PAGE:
Aren’t university libraries supposed to make journal articles available? Over on Google+, Willie Wong explains:

My guess is that they are complaining about how the ETH Library (as well as many other libraries in the NEBIS system) offers Electronic Document Delivery.

It is free for staff and researchers, and private individuals who purchase a library membership can ask for articles for a fee. It is a nice service: otherwise most of us would just go to the library, borrow the printed journal, and scan it ourselves (when the electronic copy is not part of the library’s subscription). This…

View original 227 more words

Experimental Sage-based Mathematics course

7 August, 2011

We are to embark upon teaching a 2nd year undergraduate course Experimental Mathematics, which will cover computer algebra basics, and refresh concepts from 1st year linear algebra, calculus, and combinatoris, with few more advanced things thrown in. The course will be based on Sage, with the actual software running on dedicated servers, and accessible via Sage web notebook interface (i.e. basically nothing but a web browser running on the student’s computer/laptop/ipad, etc).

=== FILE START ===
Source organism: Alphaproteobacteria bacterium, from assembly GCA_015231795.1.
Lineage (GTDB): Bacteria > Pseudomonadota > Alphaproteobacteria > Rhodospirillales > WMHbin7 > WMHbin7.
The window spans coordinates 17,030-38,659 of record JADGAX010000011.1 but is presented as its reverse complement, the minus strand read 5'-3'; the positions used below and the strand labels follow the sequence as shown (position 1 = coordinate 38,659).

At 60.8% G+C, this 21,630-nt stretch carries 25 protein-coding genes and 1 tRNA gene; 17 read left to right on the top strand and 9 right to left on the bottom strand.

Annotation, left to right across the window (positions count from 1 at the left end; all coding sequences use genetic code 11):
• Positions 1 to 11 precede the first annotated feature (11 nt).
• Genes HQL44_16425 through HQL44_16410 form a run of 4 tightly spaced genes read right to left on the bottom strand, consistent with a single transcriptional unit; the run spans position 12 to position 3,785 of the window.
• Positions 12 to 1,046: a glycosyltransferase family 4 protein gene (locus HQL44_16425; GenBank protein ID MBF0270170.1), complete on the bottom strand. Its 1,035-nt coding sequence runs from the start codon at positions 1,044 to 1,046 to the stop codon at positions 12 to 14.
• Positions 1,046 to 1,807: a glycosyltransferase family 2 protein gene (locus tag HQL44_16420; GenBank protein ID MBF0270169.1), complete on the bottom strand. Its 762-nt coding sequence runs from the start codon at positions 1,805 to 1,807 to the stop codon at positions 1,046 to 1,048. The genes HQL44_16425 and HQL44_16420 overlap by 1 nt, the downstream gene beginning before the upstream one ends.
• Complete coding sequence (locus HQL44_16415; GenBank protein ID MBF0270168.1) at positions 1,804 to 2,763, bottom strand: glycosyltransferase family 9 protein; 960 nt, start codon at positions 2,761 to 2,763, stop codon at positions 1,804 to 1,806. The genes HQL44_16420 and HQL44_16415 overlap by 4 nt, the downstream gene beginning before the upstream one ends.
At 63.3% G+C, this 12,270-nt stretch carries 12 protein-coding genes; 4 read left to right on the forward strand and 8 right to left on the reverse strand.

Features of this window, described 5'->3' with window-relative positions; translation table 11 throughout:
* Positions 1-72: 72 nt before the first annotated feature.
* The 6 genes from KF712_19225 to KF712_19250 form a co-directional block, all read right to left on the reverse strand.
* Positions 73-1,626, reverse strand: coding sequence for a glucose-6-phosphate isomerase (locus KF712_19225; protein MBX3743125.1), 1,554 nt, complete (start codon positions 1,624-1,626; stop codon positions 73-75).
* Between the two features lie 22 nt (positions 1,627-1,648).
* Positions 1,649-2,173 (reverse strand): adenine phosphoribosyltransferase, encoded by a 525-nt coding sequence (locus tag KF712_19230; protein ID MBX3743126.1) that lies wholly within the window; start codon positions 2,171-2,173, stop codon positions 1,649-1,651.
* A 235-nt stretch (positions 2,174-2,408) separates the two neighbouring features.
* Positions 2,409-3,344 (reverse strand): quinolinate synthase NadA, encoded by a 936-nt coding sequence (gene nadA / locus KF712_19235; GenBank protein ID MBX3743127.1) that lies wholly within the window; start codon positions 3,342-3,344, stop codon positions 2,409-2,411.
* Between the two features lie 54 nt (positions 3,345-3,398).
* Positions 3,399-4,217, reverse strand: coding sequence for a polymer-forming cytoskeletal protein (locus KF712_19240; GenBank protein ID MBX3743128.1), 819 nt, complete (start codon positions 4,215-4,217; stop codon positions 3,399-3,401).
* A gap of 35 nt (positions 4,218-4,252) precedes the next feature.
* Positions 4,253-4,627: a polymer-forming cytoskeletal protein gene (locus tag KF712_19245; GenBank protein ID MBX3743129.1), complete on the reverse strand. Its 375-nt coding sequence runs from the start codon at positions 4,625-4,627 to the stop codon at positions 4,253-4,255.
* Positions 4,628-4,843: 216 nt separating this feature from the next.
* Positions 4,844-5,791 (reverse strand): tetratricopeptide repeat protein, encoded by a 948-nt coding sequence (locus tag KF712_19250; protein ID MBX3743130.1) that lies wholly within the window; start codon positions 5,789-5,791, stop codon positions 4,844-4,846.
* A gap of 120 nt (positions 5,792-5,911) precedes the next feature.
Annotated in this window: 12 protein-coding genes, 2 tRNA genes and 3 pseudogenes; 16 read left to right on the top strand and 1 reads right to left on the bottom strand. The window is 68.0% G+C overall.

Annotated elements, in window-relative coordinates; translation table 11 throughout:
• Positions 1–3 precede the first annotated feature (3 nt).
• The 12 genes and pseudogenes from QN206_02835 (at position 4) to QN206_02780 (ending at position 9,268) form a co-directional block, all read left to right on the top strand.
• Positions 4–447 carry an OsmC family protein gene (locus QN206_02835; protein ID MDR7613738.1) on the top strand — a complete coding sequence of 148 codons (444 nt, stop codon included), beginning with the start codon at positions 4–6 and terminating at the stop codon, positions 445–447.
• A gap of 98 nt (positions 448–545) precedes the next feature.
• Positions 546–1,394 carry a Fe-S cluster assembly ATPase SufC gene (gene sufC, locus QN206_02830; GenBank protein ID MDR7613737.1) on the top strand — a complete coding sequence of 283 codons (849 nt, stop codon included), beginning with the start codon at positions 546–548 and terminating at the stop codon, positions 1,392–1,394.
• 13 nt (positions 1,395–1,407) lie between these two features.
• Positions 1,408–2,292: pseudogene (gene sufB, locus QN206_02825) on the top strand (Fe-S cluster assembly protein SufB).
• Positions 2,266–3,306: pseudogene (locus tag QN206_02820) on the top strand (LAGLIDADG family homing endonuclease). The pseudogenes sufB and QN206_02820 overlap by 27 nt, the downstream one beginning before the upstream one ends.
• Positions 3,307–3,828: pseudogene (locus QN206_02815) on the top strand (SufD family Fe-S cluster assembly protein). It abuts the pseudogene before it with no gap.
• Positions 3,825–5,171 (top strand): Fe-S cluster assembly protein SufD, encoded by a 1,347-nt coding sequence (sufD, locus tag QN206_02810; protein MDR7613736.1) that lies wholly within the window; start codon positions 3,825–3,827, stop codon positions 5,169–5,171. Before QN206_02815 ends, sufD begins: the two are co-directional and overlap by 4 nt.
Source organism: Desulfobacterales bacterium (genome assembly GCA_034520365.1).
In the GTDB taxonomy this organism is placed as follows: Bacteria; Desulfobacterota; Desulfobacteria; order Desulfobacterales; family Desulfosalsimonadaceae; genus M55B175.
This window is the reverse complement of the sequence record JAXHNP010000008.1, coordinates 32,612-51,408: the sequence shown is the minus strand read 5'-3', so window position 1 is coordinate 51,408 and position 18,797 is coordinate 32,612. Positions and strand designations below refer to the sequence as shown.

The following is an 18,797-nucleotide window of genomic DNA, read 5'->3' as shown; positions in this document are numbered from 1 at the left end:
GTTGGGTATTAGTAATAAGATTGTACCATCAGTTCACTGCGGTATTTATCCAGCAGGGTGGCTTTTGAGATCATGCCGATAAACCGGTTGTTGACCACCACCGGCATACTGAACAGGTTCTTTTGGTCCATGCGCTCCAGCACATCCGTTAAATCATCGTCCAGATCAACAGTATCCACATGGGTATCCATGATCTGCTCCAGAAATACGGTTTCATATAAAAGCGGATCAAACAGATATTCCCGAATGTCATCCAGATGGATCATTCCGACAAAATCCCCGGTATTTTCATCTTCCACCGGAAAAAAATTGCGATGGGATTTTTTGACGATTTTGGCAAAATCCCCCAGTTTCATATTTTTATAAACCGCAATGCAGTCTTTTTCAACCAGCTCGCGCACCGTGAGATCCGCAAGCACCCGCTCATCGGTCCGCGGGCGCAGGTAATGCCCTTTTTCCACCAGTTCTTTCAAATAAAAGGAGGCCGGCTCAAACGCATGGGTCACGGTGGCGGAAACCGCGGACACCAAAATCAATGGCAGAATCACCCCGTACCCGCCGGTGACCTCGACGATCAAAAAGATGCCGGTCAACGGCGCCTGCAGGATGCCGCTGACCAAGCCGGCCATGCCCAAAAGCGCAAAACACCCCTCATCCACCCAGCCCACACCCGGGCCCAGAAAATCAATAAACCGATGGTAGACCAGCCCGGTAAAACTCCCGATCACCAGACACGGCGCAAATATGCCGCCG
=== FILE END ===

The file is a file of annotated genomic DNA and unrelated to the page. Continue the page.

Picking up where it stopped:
Given the enrollment of about 120, this will be interesting…

PS. Most students did not appreciate the freedom given, and complained, complained, complained…

An email from Sendai (Tohoku University)

13 March, 2011

I was very glad today to receive an email from Akihiro Munemasa (from Tohoku university at Sendai), my long-term collaborator and friend. He says he’s OK, but has no electricity/water/gas…

And, as we see, they have internet, at least some kind of service (email went via me.com, a web-mail service run by Apple).

Well, I can only wish a lot of strength to Akihiro, and all the people affected by this disaster!

PS: today (14th March) he also sent me photos of his office:
photo of the office